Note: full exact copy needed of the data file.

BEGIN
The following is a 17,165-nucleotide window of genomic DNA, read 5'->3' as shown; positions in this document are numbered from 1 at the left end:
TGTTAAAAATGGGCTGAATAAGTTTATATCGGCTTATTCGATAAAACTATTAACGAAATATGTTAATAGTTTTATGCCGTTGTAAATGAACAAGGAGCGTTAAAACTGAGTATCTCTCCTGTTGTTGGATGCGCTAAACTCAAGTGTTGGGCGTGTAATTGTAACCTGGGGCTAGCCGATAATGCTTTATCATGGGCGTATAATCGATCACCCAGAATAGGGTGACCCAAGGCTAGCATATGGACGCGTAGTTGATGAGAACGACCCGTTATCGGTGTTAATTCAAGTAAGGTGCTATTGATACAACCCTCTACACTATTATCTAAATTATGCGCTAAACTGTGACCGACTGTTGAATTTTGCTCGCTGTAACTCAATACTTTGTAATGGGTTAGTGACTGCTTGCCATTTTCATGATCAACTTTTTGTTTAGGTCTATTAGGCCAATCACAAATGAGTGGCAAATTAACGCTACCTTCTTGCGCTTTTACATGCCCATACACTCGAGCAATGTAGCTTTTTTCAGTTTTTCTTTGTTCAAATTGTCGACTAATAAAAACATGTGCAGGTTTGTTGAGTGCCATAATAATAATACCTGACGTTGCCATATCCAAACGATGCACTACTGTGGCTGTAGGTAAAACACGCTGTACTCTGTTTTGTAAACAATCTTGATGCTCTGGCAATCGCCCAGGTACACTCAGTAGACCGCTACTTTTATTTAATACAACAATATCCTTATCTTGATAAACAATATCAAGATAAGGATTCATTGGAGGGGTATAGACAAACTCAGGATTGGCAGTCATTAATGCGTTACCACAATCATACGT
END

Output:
The following is a 17,165-nucleotide window of genomic DNA, read 5'->3' as shown; positions in this document are numbered from 1 at the left end:
TGTTAAAAATGGGCTGAATAAGTTTATATCGGCTTATTCGATAAAACTATTAACGAAATATGTTAATAGTTTTATGCCGTTGTAAATGAACAAGGAGCGTTAAAACTGAGTATCTCTCCTGTTGTTGGATGCGCTAAACTCAAGTGTTGGGCGTGTAATTGTAACCTGGGGCTAGCCGATAATGCTTTATCATGGGCGTATAATCGATCACCCAGAATAGGGTGACCCAAGGCTAGCATATGGACGCGTAGTTGATGAGAACGACCCGTTATCGGTGTTAATTCAAGTAAGGTGCTATTGATACAACCCTCTACACTATTATCTAAATTATGCGCTAAACTGTGACCGACTGTTGAATTTTGCTCGCTGTAACTCAATACTTTGTAATGGGTTAGTGACTGCTTGCCATTTTCATGATCAACTTTTTGTTTAGGTCTATTAGGCCAATCACAAATGAGTGGCAAATTAACGCTACCTTCTTGCGCTTTTACATGCCCATACACTCGAGCAATGTAGCTTTTTTCAGTTTTTCTTTGTTCAAATTGTCGACTAATAAAAACATGTGCAGGTTTGTTGAGTGCCATAATAATAATACCTGACGTTGCCATATCCAAACGATGCACTACTGTGGCTGTAGGTAAAACACGCTGTACTCTGTTTTGTAAACAATCTTGATGCTCTGGCAATCGCCCAGGTACACTCAGTAGACCGCTACTTTTATTTAATACAACAATATCCTTATCTTGATAAACAATATCAAGATAAGGATTCATTGGAGGGGTATAGACAAACTCAGGATTGGCAGTCATTAATGCGTTACCACAATCATACGT